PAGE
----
My first steps onto Iraqi soil were at night. I exited the taxi that took me over the border from Turkey into Iraqi Kurdistan into a hotel. The stairwell reeked of pickled mangos like aunt Frida’s dinner table.

A jovial hotel owner about my father’s age greeted my friends and I from the couch in the lobby. We sat down and chatted in English. Soon enough, he slapped my inner thigh – like only my father does – and told me his political opinions: George Bush was his hero for killing Saddam Hussein, and he admired the military might of Israel. What would have happened if Jews continued in Iraq for the last sixty years? We’ll never know.

Since Jews emigrated from Iraq, Syria, Yemen, and Morocco en masse, the only country in the Middle East with a sizeable Jews community (besides Israel) is Iran. That’s where I ended up because I took a hike beyond a waterfall located too near the Iranian border and ended up in Iranian prison under suspicion of espionage.

In Psalms the captives lament the detention of Nebuchadnezzar II and yearn for home. “By the rivers of Babylon we sat and wept when we remembered Zion.” Fifty years later the Persians conquered Babylonia and the Persians freed some Jews to return to their homeland.

It took me twenty-six months to make it out of Persian prison, but my family doesn’t have a homeland. My family has lived in Iraq, Israel, and in various corners of America. Yet, I recently received a little clue, which I cling to as if it were my destiny. When I recently moved to Brooklyn, the apartment I moved into – I learned after renting it – had belonged to my great grandmother for several decades. I’ll take any clue I can get.

Joshua Fattal, Shane Bauer, and Sarah Shourd were imprisoned in Iran in 2009. Shourd was released one year later and worked to secure Bauer and Fattal’s return in 2011. Since then, the three have pursued careers as writers. Their memoir, A Sliver of Light: Three Americans Imprisoned in Iran, was published this week by Houghton Mifflin Harcourt. Read more about Joshua Fattal here.

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Remembering Hebrew School in Iranian Prison

Wednesday, March 19, 2014 | Permalink

Earlier this week, Joshua Fattal wrote about being a Jew celebrating Christmas in Iranian prison. He will be blogging here all week for Jewish Book Council and MyJewishLearning about his experiences as a Jew held in captivity in Iran.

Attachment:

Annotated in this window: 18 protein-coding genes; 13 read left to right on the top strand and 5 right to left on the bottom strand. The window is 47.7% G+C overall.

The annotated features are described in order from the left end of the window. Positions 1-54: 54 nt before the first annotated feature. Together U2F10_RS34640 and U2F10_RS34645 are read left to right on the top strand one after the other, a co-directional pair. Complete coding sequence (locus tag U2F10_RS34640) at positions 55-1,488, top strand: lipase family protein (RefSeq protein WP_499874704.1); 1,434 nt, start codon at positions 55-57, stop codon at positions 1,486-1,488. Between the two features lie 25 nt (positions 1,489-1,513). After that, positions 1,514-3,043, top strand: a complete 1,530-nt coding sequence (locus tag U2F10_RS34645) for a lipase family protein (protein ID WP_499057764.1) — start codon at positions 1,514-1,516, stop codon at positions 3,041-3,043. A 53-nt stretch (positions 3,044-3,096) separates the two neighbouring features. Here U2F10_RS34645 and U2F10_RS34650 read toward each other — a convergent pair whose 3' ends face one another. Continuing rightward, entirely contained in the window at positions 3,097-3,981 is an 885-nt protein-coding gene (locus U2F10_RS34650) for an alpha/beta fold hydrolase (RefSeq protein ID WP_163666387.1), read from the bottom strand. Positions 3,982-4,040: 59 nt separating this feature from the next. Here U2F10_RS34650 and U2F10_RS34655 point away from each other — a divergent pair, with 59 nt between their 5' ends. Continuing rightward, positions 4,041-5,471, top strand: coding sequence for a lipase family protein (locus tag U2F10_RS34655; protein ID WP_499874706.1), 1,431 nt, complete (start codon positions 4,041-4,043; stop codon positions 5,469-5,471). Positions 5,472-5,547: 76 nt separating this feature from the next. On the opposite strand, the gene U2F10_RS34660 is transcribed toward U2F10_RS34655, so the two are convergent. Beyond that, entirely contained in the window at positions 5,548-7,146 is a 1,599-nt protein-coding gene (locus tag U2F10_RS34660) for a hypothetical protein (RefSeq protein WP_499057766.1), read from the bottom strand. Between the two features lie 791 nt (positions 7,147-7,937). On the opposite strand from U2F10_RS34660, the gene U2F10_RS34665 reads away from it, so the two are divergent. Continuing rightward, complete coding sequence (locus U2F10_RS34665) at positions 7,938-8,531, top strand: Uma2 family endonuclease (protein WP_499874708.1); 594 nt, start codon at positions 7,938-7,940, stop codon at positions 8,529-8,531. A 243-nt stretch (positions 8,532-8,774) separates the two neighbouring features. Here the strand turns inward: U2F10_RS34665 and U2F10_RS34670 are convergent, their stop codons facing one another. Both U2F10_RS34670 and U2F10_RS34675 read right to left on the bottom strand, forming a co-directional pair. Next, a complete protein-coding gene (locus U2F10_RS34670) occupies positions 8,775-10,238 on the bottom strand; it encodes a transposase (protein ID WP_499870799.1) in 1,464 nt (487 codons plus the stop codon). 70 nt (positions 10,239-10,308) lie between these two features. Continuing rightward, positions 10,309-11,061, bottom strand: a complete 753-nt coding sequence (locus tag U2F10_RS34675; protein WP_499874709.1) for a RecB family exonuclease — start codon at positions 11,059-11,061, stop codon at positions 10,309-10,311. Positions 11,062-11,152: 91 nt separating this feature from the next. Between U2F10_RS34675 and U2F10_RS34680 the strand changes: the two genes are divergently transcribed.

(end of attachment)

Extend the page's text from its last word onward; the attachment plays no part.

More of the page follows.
I struggled to remember ever scrap of Judaism that I could. My family is secular. My mother feels uncomfortable in yoga class because “namaste” is too spiritual for her. My mother’s father, my grandfather, was an atheist psychoanalyst who trusted Freud’s Moses and Monotheism more than the bible. My Iraqi-Israeli-American father disdains American synagogues with their unemotional comportment, their transliterations, and their Ashkenazi accents. My mother raised me as a Reform Jew, and all I remembered from Rodeph Shalom’s Sunday school was that my teacher bribed me with cookies to behave.

In cell fifty-four in Evin Prison, Tehran, I saw a sliver of the sky through the glass window and the two sets of metal bars. From its position and size, I deduced that it was waning and that it’d be a new moon in a few days. It was September and I believed that the coming new moon signified Rosh Hashanah.

The green walls of my cell, the menacing footsteps down the hallway, and the stale air made minutes feel like months. I had no communication with my family, with a lawyer, or with my two friends that were just down the hall from me. I had to wear a blindfold whenever I left my cell. My interrogators wouldn’t even tell me the name of the prison – let alone their names. I didn’t have enough to read to fill my endless, blank, undifferentiated hours. Though the idea of apples and honey felt ironic, I was glad to have a holiday to look forward to.